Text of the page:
control Computer groups). Less common possibilities would
include the Adepts of Hermes with the Library of Alexandria
(+11 to control Magic groups), or a Nation Behemoth with the
United Nations, NATO, and one or more Rogue Boomers (+15 or
more to control Nations). A deck that shares two alignments
among most of its groups can also qualify as a Spawning Behemoth,
particularly if it uses NWO: Fear and Loathing.
- The INWO Book says: "A 'predator' deck is one that is designed
specifically to attack the other players to get what it needs."
This definition specifies a deck that attacks other players, but
people do refer to also refer to decks that use Plots or special
abilities to steal cards from other decks as 'Plot predators' or the
like. (For example, see Aaron Curtis's Deck of the Week Double
- My proposed resolution is to accept both uses, but qualify the second
use with the type of thing it steals, i.e., "Plot Predator" Do see my
comments under 'Plot Killers' below, however.
- Some specific types of attacking predator:
- In the words of the INWO Book, "Usually this will be a
deck for Cthulhu, but you can also use it with a Goal that
involves destroying a lot of one alignment."
- The INWO Book says: "A 'control' deck is one that depends for
success on certain cards coming up ... and is designed to make sure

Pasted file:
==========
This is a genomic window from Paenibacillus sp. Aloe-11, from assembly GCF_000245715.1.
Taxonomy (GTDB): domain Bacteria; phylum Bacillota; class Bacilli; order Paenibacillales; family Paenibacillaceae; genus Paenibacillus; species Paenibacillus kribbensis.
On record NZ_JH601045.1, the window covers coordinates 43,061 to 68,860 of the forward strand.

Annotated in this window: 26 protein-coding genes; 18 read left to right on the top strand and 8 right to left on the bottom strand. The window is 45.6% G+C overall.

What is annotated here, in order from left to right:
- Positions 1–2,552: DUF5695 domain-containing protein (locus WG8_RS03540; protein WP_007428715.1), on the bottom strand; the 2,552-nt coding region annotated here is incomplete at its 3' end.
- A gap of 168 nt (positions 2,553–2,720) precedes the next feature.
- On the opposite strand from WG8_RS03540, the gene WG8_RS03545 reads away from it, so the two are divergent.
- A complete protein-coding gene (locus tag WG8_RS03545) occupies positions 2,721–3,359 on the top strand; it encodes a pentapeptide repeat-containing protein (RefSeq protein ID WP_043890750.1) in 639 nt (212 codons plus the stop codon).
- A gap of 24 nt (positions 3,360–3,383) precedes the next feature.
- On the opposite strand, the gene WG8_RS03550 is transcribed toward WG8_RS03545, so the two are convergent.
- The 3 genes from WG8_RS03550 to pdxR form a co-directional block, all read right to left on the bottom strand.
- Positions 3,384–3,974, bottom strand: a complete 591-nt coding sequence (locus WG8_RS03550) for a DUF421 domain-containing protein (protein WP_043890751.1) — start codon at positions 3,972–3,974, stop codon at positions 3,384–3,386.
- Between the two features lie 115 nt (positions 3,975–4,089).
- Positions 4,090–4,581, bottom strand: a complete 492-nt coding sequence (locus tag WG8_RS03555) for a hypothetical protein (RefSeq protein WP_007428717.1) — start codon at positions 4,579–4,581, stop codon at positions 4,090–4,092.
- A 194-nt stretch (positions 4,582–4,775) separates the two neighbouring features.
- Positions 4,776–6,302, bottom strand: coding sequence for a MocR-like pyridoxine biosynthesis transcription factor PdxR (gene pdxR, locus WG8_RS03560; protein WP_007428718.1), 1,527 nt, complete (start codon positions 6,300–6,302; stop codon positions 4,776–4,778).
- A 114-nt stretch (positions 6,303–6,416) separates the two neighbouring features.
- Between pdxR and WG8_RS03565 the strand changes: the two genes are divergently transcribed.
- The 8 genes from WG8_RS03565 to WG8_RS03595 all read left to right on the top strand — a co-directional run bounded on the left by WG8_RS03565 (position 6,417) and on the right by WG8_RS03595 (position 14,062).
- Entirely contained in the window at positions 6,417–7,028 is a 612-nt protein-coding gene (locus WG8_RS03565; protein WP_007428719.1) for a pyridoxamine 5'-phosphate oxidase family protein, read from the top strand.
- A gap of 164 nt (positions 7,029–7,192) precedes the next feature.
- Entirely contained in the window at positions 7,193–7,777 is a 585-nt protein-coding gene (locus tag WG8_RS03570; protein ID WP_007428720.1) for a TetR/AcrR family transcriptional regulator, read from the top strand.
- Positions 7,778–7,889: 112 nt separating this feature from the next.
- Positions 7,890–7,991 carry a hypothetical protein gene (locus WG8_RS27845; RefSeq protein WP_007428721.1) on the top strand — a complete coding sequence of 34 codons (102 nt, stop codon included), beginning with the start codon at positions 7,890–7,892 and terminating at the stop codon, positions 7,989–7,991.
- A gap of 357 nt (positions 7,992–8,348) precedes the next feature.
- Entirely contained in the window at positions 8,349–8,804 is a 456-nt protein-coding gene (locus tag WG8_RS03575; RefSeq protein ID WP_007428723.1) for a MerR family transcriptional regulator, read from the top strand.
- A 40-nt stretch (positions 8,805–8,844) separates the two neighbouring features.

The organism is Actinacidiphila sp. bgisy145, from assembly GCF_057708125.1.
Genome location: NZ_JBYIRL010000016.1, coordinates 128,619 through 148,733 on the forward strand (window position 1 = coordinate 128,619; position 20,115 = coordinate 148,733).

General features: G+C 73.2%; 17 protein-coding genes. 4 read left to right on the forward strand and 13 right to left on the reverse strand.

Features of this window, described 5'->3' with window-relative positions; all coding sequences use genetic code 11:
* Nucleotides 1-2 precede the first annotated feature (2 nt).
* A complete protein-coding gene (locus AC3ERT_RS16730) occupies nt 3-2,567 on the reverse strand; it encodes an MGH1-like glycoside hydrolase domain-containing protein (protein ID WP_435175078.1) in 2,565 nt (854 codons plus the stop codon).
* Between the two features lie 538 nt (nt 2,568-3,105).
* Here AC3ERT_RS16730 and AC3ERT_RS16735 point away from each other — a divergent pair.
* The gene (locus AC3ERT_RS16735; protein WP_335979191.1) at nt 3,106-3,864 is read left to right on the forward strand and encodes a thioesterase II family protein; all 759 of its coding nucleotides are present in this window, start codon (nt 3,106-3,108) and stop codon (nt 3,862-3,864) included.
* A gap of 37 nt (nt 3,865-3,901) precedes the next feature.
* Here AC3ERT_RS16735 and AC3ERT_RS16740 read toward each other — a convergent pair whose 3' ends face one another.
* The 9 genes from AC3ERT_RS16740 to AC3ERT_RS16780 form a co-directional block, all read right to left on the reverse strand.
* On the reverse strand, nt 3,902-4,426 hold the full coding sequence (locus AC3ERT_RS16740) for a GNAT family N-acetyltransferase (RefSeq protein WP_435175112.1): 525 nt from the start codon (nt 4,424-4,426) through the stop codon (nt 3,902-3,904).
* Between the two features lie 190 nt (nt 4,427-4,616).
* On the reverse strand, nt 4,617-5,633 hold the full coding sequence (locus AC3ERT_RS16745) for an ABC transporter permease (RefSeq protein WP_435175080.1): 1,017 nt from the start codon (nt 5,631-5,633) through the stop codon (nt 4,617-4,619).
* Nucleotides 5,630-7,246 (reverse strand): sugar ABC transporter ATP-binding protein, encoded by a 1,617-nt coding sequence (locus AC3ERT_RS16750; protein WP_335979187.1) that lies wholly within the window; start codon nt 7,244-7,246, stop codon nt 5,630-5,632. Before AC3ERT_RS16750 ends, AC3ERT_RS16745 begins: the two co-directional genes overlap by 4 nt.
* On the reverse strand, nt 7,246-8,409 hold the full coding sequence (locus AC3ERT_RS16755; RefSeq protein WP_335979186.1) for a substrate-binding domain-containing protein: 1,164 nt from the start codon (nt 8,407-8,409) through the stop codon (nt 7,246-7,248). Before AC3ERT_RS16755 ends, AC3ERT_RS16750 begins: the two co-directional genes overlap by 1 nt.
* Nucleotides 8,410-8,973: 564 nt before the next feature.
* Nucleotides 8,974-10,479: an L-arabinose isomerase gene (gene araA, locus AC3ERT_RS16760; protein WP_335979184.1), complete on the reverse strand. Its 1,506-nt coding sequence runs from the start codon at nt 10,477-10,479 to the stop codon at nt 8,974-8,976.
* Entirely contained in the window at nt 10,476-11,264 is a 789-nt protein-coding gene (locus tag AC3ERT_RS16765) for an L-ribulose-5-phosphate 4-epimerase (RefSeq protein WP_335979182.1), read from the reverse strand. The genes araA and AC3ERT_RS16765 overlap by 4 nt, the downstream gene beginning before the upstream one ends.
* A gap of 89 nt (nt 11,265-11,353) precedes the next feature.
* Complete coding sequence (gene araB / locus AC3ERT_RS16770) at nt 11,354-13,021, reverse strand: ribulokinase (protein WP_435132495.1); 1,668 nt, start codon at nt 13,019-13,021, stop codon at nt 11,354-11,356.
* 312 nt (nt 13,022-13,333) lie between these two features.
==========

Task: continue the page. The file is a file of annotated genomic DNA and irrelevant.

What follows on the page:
you can pick those cards when you need them." I find there are three
main approaches to Plot Control (which of course may be combined):
- The Perfect Pick
- This approach uses cards that let you search through your
deck. Prime cards for this approach are Rosicrucians and
Crop Circles. Note, though, that you will rarely be able to
pick all of your cards.
- Multiple Choice
- This approach uses cards that give you some choice on every
Plot to improve the quality of all your draws. Good cards for
this approach: Crystal Skull, Mossad, and Shroud of Turin.
- Shotgun Draws
- This approach is based on drawing enough cards to be able
to get the ones you want, without having any special control
over individual draws. Good cards for this approach: Bank of
England and Savings & Loan Scam.
- This type of deck is based on being ultra-defensive. The INWO Book
describes this under the name "U Can't Touch This."
- I have also called this style of deck 'turtle'. Jess Judge (firstname.lastname@example.org) suggests the name 'Rhodan':
In my circle of players, we tend to use the term
"Rhodan" to refer to these decks. Much like the creature Rhodan, players